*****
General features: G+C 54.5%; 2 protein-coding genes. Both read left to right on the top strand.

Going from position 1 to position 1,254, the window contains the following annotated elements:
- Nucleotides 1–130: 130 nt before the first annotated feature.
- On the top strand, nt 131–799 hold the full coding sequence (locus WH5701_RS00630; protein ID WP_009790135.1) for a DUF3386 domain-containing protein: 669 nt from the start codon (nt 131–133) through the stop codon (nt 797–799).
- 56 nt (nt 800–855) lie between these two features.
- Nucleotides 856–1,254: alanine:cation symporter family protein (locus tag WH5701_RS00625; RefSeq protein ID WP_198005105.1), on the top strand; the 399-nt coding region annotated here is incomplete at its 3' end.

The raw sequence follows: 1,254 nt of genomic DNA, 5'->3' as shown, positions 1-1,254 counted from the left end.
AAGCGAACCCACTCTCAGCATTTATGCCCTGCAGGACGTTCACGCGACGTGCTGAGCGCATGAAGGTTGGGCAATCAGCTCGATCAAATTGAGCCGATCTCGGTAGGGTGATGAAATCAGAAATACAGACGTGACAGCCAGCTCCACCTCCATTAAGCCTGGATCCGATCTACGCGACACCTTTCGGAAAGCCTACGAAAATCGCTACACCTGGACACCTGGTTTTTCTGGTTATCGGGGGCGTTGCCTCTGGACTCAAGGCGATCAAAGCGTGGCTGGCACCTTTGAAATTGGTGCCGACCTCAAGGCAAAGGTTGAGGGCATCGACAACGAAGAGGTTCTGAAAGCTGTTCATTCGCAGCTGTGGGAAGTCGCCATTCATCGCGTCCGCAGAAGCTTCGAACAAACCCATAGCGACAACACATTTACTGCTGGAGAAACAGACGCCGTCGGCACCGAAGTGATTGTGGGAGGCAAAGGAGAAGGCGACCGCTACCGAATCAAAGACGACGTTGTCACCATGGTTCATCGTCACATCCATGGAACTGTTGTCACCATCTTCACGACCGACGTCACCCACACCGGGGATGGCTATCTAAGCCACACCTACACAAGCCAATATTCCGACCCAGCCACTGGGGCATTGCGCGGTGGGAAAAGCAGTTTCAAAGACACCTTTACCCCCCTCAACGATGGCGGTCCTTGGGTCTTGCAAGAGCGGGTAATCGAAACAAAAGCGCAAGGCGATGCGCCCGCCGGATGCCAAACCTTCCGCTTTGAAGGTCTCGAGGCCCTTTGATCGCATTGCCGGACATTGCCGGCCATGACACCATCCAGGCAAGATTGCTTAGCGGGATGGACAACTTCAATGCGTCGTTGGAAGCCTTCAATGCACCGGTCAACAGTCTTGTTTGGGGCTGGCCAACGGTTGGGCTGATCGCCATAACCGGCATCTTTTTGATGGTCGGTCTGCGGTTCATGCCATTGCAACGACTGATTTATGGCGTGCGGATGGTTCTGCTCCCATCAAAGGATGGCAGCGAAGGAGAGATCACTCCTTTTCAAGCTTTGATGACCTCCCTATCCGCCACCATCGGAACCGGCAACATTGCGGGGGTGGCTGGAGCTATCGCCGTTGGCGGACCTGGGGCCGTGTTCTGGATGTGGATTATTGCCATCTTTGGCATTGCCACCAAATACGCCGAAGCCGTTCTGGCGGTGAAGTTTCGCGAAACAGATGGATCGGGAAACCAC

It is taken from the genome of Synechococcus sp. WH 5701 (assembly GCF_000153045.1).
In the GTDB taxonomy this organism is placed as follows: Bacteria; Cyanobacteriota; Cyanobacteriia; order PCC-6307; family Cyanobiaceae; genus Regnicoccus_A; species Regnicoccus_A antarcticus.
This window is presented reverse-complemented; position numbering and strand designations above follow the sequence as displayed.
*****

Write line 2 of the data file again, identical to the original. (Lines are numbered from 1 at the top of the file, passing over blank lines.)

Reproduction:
Going from position 1 to position 1,254, the window contains the following annotated elements: